July 23, 2020

The Gender Divide of COVID-19

Back to school and back to work as we previously knew it may not be happening any time soon, especially as we see COVID-19 cases increase across the United States. What does this mean for working parents, stress levels, and personal finances? Building on our recent Future of Money Study, Logica worked in collaboration with InnovateMR and Women in Research to produce a new American Worker Study. As we look more closely at how the pandemic is affecting childcare, work, finances, and life, we find a gender divide where women are reporting more negative impact than their male counterparts.

The Gender Divide of COVID-19

Balancing Act: Working with Kids

Reopening plans of schools and childcare centers across the country are being closely watched by working parents who have been juggling their careers, childcare, and home teaching since March—and by those who’ve had to stop working to care for their children. Forty-four percent of Americans report that COVID-19 has impacted their work, and 29% have had to reduce work hours to care for children. With 40% of women reporting to be primarily responsible for their children (versus 14% of men, 42% shared equally), the ongoing balancing act caused by the pandemic will continue to impact working parents, mothers particularly.

Women Primarily Responsible for Children

Emotional Impact of the Pandemic

Overall, anxiety is up with 49% of people reporting higher anxiety since the start of the pandemic, and 42% reporting feeling more stress. And women are more likely to feel overwhelmed (39% for women; 26% for men), have trouble sleeping (35% women; 26% men), overeat (33% for women, 26% men), and have difficulty focusing (31% women, 22% men). In contrast, men are more optimistic than women about their personal finances in the next six months (54% vs. 44%).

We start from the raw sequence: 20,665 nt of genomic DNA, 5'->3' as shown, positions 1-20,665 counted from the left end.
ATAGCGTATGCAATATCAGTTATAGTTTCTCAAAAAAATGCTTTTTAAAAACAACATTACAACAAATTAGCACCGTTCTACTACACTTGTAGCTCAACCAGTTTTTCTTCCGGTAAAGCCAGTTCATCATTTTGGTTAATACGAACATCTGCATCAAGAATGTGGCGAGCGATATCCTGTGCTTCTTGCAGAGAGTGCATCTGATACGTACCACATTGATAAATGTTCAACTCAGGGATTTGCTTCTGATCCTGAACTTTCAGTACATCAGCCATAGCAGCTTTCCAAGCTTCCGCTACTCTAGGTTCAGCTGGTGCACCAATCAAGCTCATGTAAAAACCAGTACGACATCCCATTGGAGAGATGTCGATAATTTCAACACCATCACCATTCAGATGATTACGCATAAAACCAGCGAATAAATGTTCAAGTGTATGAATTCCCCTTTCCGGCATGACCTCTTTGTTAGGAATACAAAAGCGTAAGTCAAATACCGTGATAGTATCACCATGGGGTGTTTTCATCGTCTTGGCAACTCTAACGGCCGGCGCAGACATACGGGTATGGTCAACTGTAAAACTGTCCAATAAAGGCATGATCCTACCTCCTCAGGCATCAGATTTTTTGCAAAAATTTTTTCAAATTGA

Emotional Impact of COVID-19

How We Work During the Pandemic

Half of American workers are married or with a partner, with 74% of men in those relationships being the primary wage earner. Thirty-three percent of men report their partner’s work being negatively impacted by COVID-19, 28% of women. And the pandemic has clearly changed the way we work, with 58% of people who usually work in an office now working from home.  As working from home continues for many organizations in the coming months with school starting, employers will need to develop additional solutions to support employees.

Working from Home During COVID-19

There is a Bright Side

Although the results of our American Worker Study uncovered many difficulties for parents, workers, and women, not all the news is bleak. Respondents also report positive outcomes, including spending time with family (48%), no longer commuting (42%), and working on house projects (33%).

Positive Outcomes of Pandemic

Key questions to consider

  • How does your strategy need to change to continue delivering customer solutions, while meeting the changing needs of working parents?
  • What additional support do employers need to provide to parents, particularly those parents primarily responsible for the children?
  • How do you work with your employees to develop solutions that allow for flexibility and productivity?

 

How will the ongoing unfolding of the pandemic continue to affect families, women, and the way we work? As our environment changes daily, we must remain tuned into sentiment and behavior to understand how to pivot to meet today’s workers where they are at this moment. Visit Logica’s latest Future of Money study for more information.

 

About the American Worker Study 2020: Impact of COVID

The American Worker Study 2020 was conducted by Logica Research in partnership with InnovateMR sample and fielding. The study was conducted online from May 20th to June 2nd, 2020, among 1,000 American workers 25-65 years old, who are working or were laid off or furloughed due to COVID-19. The study excludes frontline workers. 

This study was conducted in collaboration with some of Women in Research’s WIRexec program members: Lisa Wilding-Brown of InnovateMR, Brin Moore of Trusted Talent, Katrina Noelle of KNow Research, and Heidi Dickert, Consultant. This study was conducted in parallel with a study of the Women in Research community.